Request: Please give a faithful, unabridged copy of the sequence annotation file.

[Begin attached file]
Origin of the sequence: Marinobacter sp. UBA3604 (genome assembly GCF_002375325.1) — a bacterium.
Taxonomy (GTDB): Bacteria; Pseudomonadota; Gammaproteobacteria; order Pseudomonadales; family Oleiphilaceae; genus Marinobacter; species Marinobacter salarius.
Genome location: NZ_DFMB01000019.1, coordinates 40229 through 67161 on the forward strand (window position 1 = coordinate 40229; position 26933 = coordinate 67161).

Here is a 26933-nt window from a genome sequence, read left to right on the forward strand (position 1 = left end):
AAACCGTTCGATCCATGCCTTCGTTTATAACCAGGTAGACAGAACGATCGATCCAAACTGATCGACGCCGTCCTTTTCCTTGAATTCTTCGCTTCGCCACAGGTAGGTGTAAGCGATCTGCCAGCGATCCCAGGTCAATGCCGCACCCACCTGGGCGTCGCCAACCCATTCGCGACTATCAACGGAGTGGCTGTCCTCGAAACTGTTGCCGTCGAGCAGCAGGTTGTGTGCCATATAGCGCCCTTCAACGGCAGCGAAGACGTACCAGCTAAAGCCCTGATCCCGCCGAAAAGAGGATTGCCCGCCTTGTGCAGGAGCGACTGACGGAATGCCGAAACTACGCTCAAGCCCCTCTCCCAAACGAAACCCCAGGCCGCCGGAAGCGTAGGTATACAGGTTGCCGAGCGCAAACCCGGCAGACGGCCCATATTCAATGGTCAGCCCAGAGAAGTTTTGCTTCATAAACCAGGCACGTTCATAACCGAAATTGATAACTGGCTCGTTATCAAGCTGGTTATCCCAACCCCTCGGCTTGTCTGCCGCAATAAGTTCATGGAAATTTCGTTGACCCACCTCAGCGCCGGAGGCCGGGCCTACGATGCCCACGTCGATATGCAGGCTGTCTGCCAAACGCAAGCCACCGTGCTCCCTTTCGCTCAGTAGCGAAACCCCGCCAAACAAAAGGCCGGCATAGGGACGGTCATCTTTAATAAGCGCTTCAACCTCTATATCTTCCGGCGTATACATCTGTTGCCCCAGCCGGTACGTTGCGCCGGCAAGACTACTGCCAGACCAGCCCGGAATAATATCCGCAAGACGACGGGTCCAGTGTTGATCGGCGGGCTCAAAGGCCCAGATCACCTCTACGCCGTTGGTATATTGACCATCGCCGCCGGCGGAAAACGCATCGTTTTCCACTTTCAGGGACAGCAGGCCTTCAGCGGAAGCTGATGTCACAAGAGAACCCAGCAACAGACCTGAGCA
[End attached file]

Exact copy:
Origin of the sequence: Marinobacter sp. UBA3604 (genome assembly GCF_002375325.1) — a bacterium.
Taxonomy (GTDB): Bacteria; Pseudomonadota; Gammaproteobacteria; order Pseudomonadales; family Oleiphilaceae; genus Marinobacter; species Marinobacter salarius.
Genome location: NZ_DFMB01000019.1, coordinates 40229 through 67161 on the forward strand (window position 1 = coordinate 40229; position 26933 = coordinate 67161).

Here is a 26933-nt window from a genome sequence, read left to right on the forward strand (position 1 = left end):
AAACCGTTCGATCCATGCCTTCGTTTATAACCAGGTAGACAGAACGATCGATCCAAACTGATCGACGCCGTCCTTTTCCTTGAATTCTTCGCTTCGCCACAGGTAGGTGTAAGCGATCTGCCAGCGATCCCAGGTCAATGCCGCACCCACCTGGGCGTCGCCAACCCATTCGCGACTATCAACGGAGTGGCTGTCCTCGAAACTGTTGCCGTCGAGCAGCAGGTTGTGTGCCATATAGCGCCCTTCAACGGCAGCGAAGACGTACCAGCTAAAGCCCTGATCCCGCCGAAAAGAGGATTGCCCGCCTTGTGCAGGAGCGACTGACGGAATGCCGAAACTACGCTCAAGCCCCTCTCCCAAACGAAACCCCAGGCCGCCGGAAGCGTAGGTATACAGGTTGCCGAGCGCAAACCCGGCAGACGGCCCATATTCAATGGTCAGCCCAGAGAAGTTTTGCTTCATAAACCAGGCACGTTCATAACCGAAATTGATAACTGGCTCGTTATCAAGCTGGTTATCCCAACCCCTCGGCTTGTCTGCCGCAATAAGTTCATGGAAATTTCGTTGACCCACCTCAGCGCCGGAGGCCGGGCCTACGATGCCCACGTCGATATGCAGGCTGTCTGCCAAACGCAAGCCACCGTGCTCCCTTTCGCTCAGTAGCGAAACCCCGCCAAACAAAAGGCCGGCATAGGGACGGTCATCTTTAATAAGCGCTTCAACCTCTATATCTTCCGGCGTATACATCTGTTGCCCCAGCCGGTACGTTGCGCCGGCAAGACTACTGCCAGACCAGCCCGGAATAATATCCGCAAGACGACGGGTCCAGTGTTGATCGGCGGGCTCAAAGGCCCAGATCACCTCTACGCCGTTGGTATATTGACCATCGCCGCCGGCGGAAAACGCATCGTTTTCCACTTTCAGGGACAGCAGGCCTTCAGCGGAAGCTGATGTCACAAGAGAACCCAGCAACAGACCTGAGCA